“The mission statement of The Geek Show has always been the immortal line from the Mystery Science Theater 3000 theme song,” says Jackson. “‘If you’re wondering how they eat or breath and other science facts, just repeat to yourself it’s just a show, I should really just relax.’ It’s all taken too seriously. You can want to be Luke Skywalker and still make fun of what a whiney bitch he is, and you realize that otherwise you’re going to end up alone in your basement with Cheeto dust on your fingers.”

To me, it was a fun time to hear people discuss their passions while still having a good time and laughing about themselves. I now know it’s ok to be the geek that I am, The Geek show has shown me that I can laugh at myself while still being proud of my comic book collection. So don’t wait another eon and go warp speed to your computer to check out Make sure to come out to movie night the last Sunday of every month at Brewvies.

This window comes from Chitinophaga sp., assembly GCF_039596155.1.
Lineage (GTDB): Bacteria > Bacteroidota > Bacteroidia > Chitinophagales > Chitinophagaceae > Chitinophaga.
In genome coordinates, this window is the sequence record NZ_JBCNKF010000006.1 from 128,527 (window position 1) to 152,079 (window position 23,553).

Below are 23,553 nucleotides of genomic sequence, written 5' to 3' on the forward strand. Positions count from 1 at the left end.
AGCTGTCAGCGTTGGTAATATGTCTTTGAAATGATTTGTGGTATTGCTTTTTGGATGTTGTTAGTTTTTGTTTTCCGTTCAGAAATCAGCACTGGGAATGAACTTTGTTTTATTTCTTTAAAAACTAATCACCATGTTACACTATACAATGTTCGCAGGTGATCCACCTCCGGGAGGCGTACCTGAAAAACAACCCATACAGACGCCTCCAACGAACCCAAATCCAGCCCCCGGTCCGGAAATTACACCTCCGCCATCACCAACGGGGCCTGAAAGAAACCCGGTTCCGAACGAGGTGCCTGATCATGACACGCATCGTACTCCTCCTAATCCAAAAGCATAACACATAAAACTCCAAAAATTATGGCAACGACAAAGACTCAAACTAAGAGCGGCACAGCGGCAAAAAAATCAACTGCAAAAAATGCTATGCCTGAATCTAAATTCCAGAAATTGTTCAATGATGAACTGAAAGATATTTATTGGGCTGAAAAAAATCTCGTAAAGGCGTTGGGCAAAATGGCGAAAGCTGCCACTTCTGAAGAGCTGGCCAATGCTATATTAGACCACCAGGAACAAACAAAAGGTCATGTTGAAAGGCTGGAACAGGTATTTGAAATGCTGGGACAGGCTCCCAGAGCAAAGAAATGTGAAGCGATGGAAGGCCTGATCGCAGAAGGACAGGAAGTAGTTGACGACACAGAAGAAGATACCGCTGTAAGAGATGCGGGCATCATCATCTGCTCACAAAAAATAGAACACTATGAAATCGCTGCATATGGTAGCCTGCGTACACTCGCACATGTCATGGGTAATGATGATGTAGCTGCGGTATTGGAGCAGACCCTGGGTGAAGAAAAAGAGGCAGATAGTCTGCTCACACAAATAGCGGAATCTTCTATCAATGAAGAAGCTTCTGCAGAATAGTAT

A Geek Show recording session in progress. Photo: Sam Milianta